The Easter story makes me laugh. Namely because it’s so relatable to women leaders in the church. Consider the scene at dawn on Easter morning. All four Gospels record the story, yet there are some differences. Did you know, for instance, that each Gospel lists different women discovering the empty tomb?
Matthew lists Mary Magdalene and “the other Mary.” Mark’s account is similar: Mary Magdalene, Mary the mother of James, and Salome—another woman. Luke simplifies the story simply stating “the women” went to the tomb. He later explains that Mary Magdalene, Mary the mother of James, Joanna, and several other women told the apostles about what had happened. Yet John notes only Mary Magdalene. Perhaps she was the most important to mention, or perhaps she was the only one they could all agree was truly there. Humorously, it seems the writers couldn’t get their stories straight about which women were at the empty tomb—just that it was definitely some women.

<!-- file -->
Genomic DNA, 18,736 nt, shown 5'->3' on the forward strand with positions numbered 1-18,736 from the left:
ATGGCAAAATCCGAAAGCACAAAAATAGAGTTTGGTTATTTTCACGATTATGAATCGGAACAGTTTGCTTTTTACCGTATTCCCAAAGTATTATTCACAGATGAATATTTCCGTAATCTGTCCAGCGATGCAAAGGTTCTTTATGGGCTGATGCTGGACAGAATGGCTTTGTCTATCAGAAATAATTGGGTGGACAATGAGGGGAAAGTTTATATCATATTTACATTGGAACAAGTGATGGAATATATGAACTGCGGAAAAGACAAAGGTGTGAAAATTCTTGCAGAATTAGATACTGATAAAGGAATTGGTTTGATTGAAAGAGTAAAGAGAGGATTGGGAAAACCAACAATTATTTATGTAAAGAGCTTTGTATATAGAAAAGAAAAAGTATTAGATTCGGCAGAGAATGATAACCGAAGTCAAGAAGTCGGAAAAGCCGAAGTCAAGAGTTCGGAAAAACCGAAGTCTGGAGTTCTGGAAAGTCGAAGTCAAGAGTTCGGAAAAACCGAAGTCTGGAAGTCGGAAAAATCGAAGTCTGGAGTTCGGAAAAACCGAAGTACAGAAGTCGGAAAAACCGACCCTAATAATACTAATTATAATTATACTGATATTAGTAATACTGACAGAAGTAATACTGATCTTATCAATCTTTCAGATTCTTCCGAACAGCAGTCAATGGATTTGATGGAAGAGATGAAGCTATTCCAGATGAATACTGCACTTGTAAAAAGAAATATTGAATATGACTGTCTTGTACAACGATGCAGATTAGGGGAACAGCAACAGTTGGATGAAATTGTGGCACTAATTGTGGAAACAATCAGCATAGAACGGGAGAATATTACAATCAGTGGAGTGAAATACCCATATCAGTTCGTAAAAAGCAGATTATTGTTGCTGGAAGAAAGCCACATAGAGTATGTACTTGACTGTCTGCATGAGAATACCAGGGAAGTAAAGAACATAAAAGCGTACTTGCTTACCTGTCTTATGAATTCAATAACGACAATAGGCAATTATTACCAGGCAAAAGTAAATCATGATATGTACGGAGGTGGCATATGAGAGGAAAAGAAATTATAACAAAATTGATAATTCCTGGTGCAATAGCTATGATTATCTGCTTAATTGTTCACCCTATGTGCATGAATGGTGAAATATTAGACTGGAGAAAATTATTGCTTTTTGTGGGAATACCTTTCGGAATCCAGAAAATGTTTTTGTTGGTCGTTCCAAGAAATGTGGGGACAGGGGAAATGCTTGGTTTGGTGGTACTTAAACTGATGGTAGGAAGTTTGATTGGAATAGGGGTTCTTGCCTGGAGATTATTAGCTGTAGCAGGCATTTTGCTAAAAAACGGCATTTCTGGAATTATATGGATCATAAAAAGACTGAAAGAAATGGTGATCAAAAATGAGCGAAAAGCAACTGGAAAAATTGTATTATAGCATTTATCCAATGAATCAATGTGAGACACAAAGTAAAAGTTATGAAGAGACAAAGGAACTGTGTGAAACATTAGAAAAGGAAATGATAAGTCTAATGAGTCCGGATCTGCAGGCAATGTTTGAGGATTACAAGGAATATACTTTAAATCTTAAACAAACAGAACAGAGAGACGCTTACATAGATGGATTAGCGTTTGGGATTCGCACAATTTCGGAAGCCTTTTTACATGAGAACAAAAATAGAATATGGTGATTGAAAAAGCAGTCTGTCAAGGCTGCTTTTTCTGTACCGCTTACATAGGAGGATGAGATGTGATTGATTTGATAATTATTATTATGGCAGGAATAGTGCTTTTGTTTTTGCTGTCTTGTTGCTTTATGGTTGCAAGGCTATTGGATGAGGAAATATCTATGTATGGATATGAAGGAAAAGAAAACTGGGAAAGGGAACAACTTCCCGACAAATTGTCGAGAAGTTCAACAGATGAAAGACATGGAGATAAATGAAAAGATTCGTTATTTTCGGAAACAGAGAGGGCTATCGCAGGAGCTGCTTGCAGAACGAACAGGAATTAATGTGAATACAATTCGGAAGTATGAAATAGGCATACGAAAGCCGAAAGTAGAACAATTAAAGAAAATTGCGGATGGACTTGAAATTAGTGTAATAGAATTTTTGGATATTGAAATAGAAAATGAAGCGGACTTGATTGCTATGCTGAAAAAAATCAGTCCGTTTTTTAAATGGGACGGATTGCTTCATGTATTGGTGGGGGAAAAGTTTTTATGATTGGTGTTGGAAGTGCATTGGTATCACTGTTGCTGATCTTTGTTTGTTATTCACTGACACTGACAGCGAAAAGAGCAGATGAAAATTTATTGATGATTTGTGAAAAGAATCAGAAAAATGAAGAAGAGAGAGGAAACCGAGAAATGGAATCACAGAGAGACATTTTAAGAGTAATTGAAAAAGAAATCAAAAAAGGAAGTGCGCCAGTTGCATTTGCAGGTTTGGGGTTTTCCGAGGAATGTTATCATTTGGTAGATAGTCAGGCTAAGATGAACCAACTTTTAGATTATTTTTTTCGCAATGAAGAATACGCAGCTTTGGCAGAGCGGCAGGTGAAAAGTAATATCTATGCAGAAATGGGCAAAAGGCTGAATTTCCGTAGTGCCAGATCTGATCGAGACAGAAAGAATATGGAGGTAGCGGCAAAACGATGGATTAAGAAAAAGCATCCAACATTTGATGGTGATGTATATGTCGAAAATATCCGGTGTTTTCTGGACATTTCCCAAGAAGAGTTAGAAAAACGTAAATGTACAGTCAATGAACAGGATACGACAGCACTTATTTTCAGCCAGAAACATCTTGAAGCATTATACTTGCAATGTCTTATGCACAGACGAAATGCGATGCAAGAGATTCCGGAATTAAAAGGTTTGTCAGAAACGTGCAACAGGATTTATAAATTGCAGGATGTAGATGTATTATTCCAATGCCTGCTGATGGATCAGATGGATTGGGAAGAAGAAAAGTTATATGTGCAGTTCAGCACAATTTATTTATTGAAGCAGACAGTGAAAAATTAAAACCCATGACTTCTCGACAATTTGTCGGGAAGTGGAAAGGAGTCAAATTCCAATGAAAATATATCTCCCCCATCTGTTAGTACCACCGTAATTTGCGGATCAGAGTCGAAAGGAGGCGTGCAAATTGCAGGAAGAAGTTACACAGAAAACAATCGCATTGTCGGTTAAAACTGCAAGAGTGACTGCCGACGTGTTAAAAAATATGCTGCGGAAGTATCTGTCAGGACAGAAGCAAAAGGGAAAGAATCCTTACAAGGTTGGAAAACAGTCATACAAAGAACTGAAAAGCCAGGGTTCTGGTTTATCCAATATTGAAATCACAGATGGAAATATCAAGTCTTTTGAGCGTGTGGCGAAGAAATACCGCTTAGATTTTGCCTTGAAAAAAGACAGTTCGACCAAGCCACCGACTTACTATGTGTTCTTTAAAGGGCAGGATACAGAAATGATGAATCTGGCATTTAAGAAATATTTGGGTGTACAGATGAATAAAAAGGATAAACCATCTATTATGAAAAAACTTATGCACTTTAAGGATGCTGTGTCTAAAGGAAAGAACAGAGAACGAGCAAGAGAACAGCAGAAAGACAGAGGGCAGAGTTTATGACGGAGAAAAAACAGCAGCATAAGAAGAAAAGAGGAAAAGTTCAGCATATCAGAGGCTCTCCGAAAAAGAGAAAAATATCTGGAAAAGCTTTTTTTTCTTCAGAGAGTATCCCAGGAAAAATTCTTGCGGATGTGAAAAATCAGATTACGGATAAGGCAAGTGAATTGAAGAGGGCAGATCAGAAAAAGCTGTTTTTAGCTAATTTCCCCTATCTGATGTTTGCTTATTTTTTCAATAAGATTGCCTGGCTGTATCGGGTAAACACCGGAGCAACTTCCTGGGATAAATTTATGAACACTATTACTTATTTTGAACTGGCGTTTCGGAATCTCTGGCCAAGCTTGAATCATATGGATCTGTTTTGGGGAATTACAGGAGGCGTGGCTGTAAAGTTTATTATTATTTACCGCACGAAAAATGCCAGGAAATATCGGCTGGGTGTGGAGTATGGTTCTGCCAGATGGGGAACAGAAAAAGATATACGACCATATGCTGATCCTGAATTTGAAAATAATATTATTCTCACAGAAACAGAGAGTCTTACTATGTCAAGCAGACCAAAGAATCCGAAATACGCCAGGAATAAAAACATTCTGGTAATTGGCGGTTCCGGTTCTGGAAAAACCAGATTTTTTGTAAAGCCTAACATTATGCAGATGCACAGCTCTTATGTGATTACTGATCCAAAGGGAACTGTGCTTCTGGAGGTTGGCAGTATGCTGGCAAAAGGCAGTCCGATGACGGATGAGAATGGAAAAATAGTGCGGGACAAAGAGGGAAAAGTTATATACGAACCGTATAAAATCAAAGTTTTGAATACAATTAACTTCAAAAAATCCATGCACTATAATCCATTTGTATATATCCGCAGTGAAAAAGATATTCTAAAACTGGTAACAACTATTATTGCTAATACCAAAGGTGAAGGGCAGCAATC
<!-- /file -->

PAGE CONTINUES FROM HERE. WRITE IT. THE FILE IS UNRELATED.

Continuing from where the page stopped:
This makes me chuckle.
At the same time, I can imagine the confusion they must have experienced. The 11 disciples had sat under Jesus’ teaching day in and day out. And then he died a gruesome death right in front of them. What kingdom had he ushered in? What peace had he brought to the land? And how were they supposed to spread the teachings of a dead man when they feared for their own lives? What in the world were they going to do?
Into this confusion enter some women disciples, and they explain that Jesus’ body is gone. Great. How are we going to explain this? The officials will come after us thinking we’ve taken the body!
Worse yet, a woman’s word was next to useless in their culture. It wasn’t good for the credibility of the movement that the first witnesses were women. Andreas J. Köstenberger and Justin Taylor write about this reality in a classic Christianity Todayarticle:
In the first century, women were not even eligible to testify in a Jewish court of law. Josephus said that even the witness of multiple women was not acceptable "because of the levity and boldness of their sex." Celsus, the second-century critic of Christianity, mocked the idea of Mary Magdalene as an alleged resurrection witness, referring to her as a "hysterical female . . . deluded by . . . sorcery."
It’s no wonder that both John and Luke record Peter rushing to the tomb to see for himself (John’s account includes both Peter and John rushing to the tomb).